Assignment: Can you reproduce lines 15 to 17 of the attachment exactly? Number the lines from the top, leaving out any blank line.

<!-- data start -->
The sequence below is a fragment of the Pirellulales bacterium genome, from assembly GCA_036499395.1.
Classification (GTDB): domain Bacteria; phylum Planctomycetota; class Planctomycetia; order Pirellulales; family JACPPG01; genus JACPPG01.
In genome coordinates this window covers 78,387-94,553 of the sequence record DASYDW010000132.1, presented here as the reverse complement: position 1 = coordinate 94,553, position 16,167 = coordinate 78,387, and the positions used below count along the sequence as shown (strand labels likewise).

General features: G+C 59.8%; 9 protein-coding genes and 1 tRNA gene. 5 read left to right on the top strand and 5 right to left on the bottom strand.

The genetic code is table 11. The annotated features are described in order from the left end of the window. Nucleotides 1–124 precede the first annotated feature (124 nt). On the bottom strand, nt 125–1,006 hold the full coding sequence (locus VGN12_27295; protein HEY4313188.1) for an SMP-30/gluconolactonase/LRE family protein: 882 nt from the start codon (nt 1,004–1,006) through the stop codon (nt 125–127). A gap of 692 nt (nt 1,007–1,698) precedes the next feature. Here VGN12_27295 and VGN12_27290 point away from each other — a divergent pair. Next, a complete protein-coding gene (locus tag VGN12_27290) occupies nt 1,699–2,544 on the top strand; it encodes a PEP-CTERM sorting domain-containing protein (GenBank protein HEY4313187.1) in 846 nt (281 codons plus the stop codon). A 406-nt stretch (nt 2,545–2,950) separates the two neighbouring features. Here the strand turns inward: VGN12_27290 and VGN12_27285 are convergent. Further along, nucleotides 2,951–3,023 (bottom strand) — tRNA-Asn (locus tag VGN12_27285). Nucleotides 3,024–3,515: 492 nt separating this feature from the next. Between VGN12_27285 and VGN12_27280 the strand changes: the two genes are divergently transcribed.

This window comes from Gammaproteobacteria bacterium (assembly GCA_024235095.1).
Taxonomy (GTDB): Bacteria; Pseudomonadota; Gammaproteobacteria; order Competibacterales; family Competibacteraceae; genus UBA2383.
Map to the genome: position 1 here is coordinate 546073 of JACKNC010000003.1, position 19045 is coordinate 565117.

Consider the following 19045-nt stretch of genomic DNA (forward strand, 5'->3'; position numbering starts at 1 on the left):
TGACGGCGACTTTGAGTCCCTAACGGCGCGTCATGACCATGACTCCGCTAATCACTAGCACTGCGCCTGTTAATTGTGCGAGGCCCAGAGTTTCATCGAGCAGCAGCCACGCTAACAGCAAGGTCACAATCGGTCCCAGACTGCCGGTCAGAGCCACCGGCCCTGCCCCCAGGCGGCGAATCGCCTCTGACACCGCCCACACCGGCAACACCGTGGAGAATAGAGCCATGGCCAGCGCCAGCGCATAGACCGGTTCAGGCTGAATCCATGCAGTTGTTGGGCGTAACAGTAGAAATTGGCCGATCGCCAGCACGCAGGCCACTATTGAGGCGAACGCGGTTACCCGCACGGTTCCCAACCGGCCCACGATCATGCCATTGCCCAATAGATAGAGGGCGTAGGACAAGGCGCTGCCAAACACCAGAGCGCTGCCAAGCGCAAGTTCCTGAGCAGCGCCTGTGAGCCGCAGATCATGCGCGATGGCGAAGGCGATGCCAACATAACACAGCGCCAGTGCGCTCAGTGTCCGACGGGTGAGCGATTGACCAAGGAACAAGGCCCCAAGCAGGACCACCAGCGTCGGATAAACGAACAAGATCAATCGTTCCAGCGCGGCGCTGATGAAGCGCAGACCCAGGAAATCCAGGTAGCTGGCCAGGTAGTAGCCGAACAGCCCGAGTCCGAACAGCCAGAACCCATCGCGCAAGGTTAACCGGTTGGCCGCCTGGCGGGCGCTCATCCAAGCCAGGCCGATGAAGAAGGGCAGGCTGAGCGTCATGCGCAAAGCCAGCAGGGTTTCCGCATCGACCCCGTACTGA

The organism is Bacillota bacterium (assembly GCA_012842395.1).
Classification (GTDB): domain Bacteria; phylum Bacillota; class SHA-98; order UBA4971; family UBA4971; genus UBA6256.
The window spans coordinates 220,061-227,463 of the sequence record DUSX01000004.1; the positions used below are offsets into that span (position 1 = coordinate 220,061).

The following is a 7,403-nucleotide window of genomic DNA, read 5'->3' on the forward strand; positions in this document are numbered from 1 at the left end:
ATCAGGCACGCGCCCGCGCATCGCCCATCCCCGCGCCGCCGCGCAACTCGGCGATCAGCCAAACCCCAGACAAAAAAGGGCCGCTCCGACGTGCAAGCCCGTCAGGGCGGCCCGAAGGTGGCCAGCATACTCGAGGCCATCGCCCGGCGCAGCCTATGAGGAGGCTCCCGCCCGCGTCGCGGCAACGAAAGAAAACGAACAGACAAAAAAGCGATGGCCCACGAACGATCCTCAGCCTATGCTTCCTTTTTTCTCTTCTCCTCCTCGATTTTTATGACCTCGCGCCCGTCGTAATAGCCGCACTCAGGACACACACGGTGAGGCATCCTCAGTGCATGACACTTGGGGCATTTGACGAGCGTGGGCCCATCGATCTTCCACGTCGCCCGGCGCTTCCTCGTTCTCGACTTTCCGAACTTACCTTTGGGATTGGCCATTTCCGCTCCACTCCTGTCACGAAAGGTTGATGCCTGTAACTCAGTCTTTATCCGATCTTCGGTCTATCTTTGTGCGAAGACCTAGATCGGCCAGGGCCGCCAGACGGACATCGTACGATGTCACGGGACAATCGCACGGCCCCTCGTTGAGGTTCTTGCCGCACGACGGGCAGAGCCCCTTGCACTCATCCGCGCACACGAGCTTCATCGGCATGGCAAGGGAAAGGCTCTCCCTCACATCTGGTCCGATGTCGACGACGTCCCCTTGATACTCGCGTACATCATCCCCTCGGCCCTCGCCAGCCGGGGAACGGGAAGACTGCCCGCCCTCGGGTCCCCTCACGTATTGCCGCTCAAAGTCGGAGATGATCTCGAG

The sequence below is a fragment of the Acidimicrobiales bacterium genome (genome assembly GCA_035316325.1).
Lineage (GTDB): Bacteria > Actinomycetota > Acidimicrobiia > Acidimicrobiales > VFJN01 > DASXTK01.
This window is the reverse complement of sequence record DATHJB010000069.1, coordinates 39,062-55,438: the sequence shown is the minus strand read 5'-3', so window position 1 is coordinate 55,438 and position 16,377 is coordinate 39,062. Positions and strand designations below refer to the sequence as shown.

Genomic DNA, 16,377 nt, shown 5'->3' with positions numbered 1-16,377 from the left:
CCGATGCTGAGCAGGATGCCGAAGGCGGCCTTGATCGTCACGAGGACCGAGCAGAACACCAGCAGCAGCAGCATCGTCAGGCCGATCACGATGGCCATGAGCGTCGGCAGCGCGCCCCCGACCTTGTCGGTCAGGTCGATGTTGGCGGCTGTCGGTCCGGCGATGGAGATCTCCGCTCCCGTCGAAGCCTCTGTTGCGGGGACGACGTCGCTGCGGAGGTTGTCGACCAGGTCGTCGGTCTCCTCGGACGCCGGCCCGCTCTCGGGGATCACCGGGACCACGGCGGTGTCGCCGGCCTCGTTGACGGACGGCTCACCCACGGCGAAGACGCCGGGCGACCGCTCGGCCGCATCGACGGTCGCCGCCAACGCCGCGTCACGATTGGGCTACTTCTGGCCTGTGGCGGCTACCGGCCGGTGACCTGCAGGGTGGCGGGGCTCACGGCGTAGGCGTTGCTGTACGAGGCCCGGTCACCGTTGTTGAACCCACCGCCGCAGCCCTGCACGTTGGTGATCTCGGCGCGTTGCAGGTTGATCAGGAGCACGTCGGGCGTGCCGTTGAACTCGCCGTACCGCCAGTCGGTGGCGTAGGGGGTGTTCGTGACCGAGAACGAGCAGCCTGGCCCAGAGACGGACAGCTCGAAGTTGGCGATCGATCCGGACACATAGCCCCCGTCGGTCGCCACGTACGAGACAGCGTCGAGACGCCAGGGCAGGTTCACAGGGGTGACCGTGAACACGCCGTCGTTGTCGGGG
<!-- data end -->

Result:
ATCAGGCACGCGCCCGCGCATCGCCCATCCCCGCGCCGCCGCGCAACTCGGCGATCAGCCAAACCCCAGACAAAAAAGGGCCGCTCCGACGTGCAAGCCCGTCAGGGCGGCCCGAAGGTGGCCAGCATACTCGAGGCCATCGCCCGGCGCAGCCTATGAGGAGGCTCCCGCCCGCGTCGCGGCAACGAAAGAAAACGAACAGACAAAAAAGCGATGGCCCACGAACGATCCTCAGCCTATGCTTCCTTTTTTCTCTTCTCCTCCTCGATTTTTATGACCTCGCGCCCGTCGTAATAGCCGCACTCAGGACACACACGGTGAGGCATCCTCAGTGCATGACACTTGGGGCATTTGACGAGCGTGGGCCCATCGATCTTCCACGTCGCCCGGCGCTTCCTCGTTCTCGACTTTCCGAACTTACCTTTGGGATTGGCCATTTCCGCTCCACTCCTGTCACGAAAGGTTGATGCCTGTAACTCAGTCTTTATCCGATCTTCGGTCTATCTTTGTGCGAAGACCTAGATCGGCCAGGGCCGCCAGACGGACATCGTACGATGTCACGGGACAATCGCACGGCCCCTCGTTGAGGTTCTTGCCGCACGACGGGCAGAGCCCCTTGCACTCATCCGCGCACACGAGCTTCATCGGCATGGCAAGGGAAAGGCTCTCCCTCACATCTGGTCCGATGTCGACGACGTCCCCTTGATACTCGCGTACATCATCCCCTCGGCCCTCGCCAGCCGGGGAACGGGAAGACTGCCCGCCCTCGGGTCCCCTCACGTATTGCCGCTCAAAGTCGGAGATGATCTCGAG

The sequence below is a fragment of the Acidimicrobiales bacterium genome (genome assembly GCA_035316325.1).
Lineage (GTDB): Bacteria > Actinomycetota > Acidimicrobiia > Acidimicrobiales > VFJN01 > DASXTK01.